It also means that the entire site can, silently and untraceably, transform completely depending on a hidden, essentially random variable the site admins will likely never discover and know to fix. It is also enabled by default (I have previously discovered and reported the exact same problem on Revctrl wiki, it has since been fixed).

Bottom line: in order to have MoinMoin even remotely resembling something useful, you have to essentially unbreak it on two separate levels, one of which is hidden so deeply that it can go undetected for years. Straight HTML, email, IRC, paper printouts, clay tablets, smoke signals, ANYTHING is better because at least what you see is what you get, unlike with MoinMoin.

Note also that the above is based solely on the problems I’ve been able to notice and track down based on my experiences with MoinMoin as a user. I have no idea what else you have to unbreak as an admin and what other problems might be lurking in other places, but I’d be very surprised if it turned out to be otherwise flawless.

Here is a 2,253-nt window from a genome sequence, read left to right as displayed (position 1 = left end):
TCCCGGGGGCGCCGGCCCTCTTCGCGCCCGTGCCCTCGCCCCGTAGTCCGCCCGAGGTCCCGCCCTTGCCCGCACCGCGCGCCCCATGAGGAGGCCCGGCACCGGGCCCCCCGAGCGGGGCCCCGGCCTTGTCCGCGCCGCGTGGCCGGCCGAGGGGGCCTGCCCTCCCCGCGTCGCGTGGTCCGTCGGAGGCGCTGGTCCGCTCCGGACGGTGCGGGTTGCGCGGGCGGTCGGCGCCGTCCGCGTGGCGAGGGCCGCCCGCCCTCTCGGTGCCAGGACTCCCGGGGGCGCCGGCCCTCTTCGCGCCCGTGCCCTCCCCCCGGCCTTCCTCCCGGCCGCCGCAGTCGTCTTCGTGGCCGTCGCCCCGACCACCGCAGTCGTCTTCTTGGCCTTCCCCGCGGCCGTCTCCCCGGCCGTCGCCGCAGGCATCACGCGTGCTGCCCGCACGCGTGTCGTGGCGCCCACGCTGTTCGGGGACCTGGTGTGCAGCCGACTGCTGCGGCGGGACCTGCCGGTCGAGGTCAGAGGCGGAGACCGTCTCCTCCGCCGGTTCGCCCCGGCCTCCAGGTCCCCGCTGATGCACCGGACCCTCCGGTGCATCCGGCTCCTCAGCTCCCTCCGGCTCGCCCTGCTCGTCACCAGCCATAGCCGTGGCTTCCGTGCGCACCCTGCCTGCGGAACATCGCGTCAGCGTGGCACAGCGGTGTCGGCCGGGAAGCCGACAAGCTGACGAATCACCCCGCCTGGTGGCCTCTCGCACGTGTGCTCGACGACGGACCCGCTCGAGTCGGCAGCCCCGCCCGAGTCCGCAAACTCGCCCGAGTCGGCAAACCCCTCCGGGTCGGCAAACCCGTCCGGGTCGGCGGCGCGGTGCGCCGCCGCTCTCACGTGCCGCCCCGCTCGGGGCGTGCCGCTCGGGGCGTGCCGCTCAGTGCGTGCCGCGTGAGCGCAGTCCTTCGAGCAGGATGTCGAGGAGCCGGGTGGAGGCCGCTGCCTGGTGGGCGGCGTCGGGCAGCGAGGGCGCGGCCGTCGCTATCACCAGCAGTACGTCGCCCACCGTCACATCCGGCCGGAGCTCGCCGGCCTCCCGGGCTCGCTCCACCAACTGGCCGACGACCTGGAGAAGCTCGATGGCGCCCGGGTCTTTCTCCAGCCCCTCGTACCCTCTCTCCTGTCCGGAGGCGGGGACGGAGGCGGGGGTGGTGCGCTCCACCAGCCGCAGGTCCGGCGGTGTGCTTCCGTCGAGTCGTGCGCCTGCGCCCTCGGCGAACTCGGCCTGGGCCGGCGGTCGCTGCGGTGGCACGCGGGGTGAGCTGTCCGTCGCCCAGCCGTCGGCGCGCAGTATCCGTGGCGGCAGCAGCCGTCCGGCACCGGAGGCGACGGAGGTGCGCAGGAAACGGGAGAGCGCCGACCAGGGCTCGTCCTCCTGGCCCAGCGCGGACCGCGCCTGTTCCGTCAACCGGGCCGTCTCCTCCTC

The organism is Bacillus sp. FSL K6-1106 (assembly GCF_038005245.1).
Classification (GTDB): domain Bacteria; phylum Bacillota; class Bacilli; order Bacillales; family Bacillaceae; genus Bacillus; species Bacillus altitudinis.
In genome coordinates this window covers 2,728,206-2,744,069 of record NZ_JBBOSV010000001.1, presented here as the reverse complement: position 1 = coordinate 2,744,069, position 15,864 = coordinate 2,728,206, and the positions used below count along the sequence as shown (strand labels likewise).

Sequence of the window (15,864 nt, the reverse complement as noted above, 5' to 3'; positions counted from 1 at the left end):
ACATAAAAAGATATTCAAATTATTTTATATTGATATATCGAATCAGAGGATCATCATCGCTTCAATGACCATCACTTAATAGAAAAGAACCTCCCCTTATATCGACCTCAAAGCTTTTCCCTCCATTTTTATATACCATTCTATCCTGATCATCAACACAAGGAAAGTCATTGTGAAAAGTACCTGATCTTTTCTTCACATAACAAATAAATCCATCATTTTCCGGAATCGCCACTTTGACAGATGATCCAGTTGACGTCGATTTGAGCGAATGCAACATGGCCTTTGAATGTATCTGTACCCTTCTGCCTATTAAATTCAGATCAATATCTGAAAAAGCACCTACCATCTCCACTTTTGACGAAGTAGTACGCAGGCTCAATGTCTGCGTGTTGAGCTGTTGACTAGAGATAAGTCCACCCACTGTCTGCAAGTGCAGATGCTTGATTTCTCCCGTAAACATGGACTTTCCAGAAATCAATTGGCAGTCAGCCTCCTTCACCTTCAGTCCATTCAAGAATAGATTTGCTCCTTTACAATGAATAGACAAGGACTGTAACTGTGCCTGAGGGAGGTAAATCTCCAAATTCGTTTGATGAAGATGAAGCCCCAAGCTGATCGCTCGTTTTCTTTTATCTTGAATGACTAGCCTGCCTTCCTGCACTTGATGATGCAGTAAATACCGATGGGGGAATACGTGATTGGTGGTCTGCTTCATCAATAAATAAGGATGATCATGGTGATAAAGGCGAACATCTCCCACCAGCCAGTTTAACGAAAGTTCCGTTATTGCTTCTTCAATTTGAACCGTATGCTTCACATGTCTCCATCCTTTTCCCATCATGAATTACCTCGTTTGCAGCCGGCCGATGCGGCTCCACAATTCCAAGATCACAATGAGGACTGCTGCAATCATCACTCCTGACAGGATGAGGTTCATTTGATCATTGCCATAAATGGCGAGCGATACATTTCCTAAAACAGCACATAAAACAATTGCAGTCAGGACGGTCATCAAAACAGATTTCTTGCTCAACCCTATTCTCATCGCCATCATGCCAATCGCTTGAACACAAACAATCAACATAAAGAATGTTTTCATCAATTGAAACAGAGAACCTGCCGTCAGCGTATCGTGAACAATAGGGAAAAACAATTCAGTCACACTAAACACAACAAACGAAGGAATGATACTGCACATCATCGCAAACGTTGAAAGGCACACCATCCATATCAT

PS. If you have read the entire post, you’re welcome and encouraged to go back and try with different languages and report the results back to me, so I can expand the known working / non-working list. In order for a language to be suitable for the demo purposes, the translation has to exist, and be self-contained (which is defined as “doesn’t immediately suggest that something is amiss and doesn’t link directly to the English version”). It doesn’t mean that non-self-contained translations are not an issue, but I want to make sure the first impression gives the proper idea of the magnitude of the problem.

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Easter activities

Things I did this easter: go to church, drink, THROW SNOWBALLS.

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What is love

Life is good.

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17 Feb 2008 (updated 17 Feb 2008 at 00:55 UTC) »
CUA-mode and paredit.el, married happily

Just a quick drop: if you use paredit.el for editing in your Lisp buffers (as you should), and you happen to also use CUA-mode (which rocks, btw), you probably know that by default they don’t play together too well. Well, I’ve finally got fed up with that and wrote some glue to fix them up. Details and code can be had from this c.l.l post